Moments of Middle-earth

by DoctorGamgee

Dear friends,

If you will pardon me for just a second, I would like to share some of the things that Middle Earth has taught me over the years. In no way is this list all inclusive, nor is it meant to tell you what YOU should find important from it. They are, however, things I would like you to take a moment and think about. Keep what you like, discard what you don't.

Things I have learned from . . .

Gandalf -- It doesn't matter how smart you are, if you don't use your brain constantly, you will forget. And never assume that just because you know a lot, that you know everything and don't need help. Frodo surprised him, he couldn't remember the word 'Mellon' when the door needed to be opened, and he would have been stuck on the mountain after the fight with the Balrog had it not been for the eagle. Most importantly, however, is that when your friends are in need, you help them out, even when it means risking something.

This last is seen here on the boards greatly, and is one of the reasons that this community has lasted so long. Even when the movies are finally over, and there really isn't too much to say about them that hasn't been said before, here we are, speaking to our friends, encouraging our writers, musing about the lessons from the story, and celebrating our triumphs, woes, and anything else we can think of which builds our friends up. It is something that is rare, and even when it is difficult with all of the changes, it is still a worthwhile goal, and one worth fighting to defend.

Aragorn -- when you are in charge, a bad decision is better than no decision at all, so keep your wits about you, do your best, and try not to second guess yourself. Lead by example, don't be afraid to question yourself, but don't let fear take you over. When he lost Gandalf, he was miserable, but he was the leader and had to take charge. Did he want to? No. But he did what he had to do, and put the needs of the others ahead of his own. Many folks want to lead because they think they can do a better job than those who are doing so. And sometimes that is true. However, until you have done the job (Aragorn had walked with them the entire way!), you don't really know what it intales. I am learning this in my new job. I am the Dept. Chairman, but it is a different job than I was expecting. Also, Aragorn taught me that when you are dealing with those who are beneath you, treat them with respect.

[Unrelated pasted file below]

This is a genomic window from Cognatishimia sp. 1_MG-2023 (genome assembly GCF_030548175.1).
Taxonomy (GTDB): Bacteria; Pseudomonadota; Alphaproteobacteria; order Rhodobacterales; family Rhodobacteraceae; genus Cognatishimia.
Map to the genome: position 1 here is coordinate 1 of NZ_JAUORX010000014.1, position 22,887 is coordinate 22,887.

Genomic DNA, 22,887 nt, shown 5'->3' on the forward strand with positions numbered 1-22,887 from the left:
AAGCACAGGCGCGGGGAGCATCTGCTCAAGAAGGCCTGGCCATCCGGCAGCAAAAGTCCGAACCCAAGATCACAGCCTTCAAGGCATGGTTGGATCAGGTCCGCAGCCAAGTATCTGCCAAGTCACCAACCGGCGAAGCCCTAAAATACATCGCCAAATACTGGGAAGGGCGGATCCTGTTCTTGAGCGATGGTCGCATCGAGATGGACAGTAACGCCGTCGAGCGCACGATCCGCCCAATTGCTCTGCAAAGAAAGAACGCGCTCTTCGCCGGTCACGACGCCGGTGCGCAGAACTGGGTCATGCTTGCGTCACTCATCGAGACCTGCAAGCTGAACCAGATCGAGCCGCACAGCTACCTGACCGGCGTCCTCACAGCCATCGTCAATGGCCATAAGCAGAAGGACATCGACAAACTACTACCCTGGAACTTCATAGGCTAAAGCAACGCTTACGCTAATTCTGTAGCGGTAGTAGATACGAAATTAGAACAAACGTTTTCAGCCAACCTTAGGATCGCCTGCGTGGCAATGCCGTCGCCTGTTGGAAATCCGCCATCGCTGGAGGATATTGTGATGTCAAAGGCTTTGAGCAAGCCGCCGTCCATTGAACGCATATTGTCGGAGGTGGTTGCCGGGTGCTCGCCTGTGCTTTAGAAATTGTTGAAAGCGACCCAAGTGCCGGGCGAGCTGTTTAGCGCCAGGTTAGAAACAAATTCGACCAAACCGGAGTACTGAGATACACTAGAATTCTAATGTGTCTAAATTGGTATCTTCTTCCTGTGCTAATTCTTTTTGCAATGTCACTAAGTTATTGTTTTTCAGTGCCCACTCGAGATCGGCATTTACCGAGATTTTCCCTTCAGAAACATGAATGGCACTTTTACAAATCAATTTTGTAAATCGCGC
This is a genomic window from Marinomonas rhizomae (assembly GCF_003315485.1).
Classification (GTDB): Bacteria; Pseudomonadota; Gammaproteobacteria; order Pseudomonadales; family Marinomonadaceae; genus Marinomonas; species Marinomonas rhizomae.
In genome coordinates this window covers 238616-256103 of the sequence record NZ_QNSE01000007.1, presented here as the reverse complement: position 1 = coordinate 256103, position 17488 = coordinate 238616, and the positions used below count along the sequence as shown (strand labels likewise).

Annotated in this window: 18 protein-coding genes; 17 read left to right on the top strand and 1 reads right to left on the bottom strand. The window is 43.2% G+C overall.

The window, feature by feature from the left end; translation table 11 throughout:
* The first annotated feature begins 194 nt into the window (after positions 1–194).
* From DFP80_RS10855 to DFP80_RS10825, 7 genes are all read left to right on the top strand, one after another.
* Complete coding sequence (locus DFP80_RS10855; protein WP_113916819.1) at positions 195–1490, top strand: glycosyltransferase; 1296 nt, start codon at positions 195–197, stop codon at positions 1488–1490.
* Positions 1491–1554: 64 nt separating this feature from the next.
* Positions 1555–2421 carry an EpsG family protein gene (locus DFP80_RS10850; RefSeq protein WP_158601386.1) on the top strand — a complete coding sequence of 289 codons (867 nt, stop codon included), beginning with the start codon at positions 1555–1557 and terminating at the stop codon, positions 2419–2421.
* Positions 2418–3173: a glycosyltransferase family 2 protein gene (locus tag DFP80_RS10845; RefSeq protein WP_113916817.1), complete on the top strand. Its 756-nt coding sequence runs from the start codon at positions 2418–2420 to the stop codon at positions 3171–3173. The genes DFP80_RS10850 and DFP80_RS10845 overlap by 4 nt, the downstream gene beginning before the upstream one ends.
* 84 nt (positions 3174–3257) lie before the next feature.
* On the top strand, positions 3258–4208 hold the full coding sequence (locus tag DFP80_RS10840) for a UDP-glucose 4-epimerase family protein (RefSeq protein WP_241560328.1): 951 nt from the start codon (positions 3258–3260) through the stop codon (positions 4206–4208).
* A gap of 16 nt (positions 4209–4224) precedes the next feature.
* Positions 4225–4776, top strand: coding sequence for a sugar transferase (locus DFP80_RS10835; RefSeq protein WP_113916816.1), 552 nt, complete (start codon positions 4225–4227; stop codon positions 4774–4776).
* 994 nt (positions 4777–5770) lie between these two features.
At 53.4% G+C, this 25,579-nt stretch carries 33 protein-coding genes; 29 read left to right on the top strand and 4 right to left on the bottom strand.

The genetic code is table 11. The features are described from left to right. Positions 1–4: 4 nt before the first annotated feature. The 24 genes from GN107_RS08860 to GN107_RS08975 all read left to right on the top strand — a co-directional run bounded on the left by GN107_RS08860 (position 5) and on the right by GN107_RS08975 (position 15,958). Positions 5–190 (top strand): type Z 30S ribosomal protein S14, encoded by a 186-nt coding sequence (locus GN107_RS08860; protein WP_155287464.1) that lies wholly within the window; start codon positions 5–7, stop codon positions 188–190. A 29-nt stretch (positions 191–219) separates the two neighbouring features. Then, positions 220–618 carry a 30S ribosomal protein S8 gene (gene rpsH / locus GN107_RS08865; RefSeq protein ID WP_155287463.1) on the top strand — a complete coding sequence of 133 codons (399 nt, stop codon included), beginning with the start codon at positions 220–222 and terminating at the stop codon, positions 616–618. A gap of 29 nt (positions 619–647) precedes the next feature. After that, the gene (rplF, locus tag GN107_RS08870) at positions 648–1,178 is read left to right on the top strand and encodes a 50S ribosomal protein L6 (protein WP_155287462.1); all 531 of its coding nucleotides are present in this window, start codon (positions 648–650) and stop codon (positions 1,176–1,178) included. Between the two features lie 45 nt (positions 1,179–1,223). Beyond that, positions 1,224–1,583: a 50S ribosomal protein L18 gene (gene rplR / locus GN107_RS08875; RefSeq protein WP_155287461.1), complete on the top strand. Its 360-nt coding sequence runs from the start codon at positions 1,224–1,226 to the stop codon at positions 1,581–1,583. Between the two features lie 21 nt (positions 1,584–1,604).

Legolas and Gimli -- Enjoy the differences of others. They may not think like you, or face things in the same way, but what a great opportunity to learn. And never assume that just because you know 'what kind of person the other is' that you know anything about them. You can't judge a book by its cover, nor a person by their clothes.

Boromir -- Even when you do something wrong, it is never too late to try to apologize and make things right. Nobody is perfect, and we all have to say, "I'm sorry." sometimes. Mean it when you say it, and learn from the experience. And just because you have made a mistake, you are not worthless.